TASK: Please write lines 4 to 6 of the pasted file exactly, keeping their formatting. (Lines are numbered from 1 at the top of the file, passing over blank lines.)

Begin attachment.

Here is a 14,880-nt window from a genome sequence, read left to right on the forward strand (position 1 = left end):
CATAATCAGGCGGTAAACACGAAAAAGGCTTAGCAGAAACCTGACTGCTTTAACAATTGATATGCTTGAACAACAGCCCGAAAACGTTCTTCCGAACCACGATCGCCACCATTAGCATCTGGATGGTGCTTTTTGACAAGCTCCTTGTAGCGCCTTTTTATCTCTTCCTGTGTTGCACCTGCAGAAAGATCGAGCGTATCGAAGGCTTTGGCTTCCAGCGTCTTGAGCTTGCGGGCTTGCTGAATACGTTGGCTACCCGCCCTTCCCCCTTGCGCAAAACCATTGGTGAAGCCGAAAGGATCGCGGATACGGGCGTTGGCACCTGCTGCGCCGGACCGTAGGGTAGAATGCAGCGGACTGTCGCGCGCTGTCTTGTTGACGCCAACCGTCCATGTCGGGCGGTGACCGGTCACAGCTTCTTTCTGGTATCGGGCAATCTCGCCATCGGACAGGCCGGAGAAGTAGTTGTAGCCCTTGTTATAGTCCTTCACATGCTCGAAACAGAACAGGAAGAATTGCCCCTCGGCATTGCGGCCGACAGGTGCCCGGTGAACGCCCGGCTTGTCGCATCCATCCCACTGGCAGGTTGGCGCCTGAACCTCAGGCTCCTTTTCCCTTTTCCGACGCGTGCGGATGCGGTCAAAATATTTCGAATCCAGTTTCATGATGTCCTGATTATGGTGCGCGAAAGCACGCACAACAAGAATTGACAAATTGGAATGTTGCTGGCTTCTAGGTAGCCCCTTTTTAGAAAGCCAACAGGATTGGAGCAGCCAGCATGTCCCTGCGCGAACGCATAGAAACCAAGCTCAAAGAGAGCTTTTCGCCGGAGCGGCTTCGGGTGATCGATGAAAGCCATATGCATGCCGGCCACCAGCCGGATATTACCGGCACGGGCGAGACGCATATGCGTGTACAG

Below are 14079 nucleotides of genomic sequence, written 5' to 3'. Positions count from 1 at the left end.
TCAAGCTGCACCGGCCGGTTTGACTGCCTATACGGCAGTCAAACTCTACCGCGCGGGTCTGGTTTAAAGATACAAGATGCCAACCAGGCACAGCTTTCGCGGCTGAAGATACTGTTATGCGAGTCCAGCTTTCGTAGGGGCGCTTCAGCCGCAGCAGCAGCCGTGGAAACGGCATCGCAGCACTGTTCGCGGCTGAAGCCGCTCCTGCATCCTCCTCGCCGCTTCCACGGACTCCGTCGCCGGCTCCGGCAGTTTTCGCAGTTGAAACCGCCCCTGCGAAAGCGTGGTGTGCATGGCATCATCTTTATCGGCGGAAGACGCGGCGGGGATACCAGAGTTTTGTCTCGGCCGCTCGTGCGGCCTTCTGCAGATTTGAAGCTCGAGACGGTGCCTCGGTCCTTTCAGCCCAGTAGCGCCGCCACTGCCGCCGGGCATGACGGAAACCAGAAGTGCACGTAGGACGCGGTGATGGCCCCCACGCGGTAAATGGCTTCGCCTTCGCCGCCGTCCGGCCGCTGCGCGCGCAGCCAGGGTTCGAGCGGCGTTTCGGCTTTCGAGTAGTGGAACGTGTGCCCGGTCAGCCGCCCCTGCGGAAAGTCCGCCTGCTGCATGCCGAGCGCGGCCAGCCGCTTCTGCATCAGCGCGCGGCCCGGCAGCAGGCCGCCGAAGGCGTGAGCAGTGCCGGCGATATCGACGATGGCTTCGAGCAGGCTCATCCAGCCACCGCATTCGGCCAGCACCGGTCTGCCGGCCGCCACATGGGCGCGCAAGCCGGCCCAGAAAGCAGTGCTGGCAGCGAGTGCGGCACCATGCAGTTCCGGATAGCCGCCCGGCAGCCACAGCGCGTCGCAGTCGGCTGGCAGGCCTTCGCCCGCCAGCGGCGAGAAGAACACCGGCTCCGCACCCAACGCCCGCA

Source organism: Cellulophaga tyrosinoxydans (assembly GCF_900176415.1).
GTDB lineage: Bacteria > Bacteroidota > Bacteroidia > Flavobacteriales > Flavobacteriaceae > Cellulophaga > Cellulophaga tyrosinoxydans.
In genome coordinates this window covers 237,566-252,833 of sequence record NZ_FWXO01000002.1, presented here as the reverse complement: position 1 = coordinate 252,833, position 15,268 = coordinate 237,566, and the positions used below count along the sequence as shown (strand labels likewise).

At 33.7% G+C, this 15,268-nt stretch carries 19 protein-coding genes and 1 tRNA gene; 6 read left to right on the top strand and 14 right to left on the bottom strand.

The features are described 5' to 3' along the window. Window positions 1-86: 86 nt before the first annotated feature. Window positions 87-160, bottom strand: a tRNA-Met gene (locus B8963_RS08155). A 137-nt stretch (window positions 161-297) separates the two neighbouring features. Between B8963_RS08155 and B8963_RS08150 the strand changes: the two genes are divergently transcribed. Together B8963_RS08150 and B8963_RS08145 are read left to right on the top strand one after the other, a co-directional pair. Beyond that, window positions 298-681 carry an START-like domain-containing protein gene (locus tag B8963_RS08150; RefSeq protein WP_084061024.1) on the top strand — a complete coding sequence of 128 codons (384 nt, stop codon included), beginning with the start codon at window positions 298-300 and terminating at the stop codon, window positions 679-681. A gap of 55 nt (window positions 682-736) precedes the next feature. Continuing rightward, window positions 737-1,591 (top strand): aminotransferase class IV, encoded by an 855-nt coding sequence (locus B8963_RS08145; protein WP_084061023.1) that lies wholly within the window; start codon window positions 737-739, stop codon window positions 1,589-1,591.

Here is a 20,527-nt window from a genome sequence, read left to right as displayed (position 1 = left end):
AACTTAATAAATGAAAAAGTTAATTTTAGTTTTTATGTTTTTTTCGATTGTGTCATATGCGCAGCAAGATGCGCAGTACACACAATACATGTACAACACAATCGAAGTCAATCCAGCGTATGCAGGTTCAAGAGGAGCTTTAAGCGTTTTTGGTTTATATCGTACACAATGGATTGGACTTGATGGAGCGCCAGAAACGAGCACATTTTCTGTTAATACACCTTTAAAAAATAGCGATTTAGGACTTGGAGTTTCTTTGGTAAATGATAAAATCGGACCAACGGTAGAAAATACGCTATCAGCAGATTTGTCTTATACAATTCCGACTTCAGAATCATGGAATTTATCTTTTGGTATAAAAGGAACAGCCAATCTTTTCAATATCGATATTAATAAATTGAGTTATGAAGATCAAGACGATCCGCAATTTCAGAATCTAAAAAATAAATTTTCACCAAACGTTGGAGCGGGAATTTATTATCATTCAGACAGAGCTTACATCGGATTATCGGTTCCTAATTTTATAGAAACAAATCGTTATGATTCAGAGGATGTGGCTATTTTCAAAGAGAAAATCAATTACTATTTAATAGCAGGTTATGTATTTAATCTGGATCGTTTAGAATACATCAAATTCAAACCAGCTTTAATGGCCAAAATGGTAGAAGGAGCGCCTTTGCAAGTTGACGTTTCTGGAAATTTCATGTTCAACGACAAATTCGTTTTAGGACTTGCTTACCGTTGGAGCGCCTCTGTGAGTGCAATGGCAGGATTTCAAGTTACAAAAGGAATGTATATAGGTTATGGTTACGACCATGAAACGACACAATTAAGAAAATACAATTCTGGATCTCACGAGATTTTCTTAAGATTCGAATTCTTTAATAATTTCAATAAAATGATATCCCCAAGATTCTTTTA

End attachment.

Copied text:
TCAAGCTGCACCGGCCGGTTTGACTGCCTATACGGCAGTCAAACTCTACCGCGCGGGTCTGGTTTAAAGATACAAGATGCCAACCAGGCACAGCTTTCGCGGCTGAAGATACTGTTATGCGAGTCCAGCTTTCGTAGGGGCGCTTCAGCCGCAGCAGCAGCCGTGGAAACGGCATCGCAGCACTGTTCGCGGCTGAAGCCGCTCCTGCATCCTCCTCGCCGCTTCCACGGACTCCGTCGCCGGCTCCGGCAGTTTTCGCAGTTGAAACCGCCCCTGCGAAAGCGTGGTGTGCATGGCATCATCTTTATCGGCGGAAGACGCGGCGGGGATACCAGAGTTTTGTCTCGGCCGCTCGTGCGGCCTTCTGCAGATTTGAAGCTCGAGACGGTGCCTCGGTCCTTTCAGCCCAGTAGCGCCGCCACTGCCGCCGGGCATGACGGAAACCAGAAGTGCACGTAGGACGCGGTGATGGCCCCCACGCGGTAAATGGCTTCGCCTTCGCCGCCGTCCGGCCGCTGCGCGCGCAGCCAGGGTTCGAGCGGCGTTTCGGCTTTCGAGTAGTGGAACGTGTGCCCGGTCAGCCGCCCCTGCGGAAAGTCCGCCTGCTGCATGCCGAGCGCGGCCAGCCGCTTCTGCATCAGCGCGCGGCCCGGCAGCAGGCCGCCGAAGGCGTGAGCAGTGCCGGCGATATCGACGATGGCTTCGAGCAGGCTCATCCAGCCACCGCATTCGGCCAGCACCGGTCTGCCGGCCGCCACATGGGCGCGCAAGCCGGCCCAGAAAGCAGTGCTGGCAGCGAGTGCGGCACCATGCAGTTCCGGATAGCCGCCCGGCAGCCACAGCGCGTCGCAGTCGGCTGGCAGGCCTTCGCCCGCCAGCGGCGAGAAGAACACCGGCTCCGCACCCAACGCCCGCA

Source organism: Cellulophaga tyrosinoxydans (assembly GCF_900176415.1).
GTDB lineage: Bacteria > Bacteroidota > Bacteroidia > Flavobacteriales > Flavobacteriaceae > Cellulophaga > Cellulophaga tyrosinoxydans.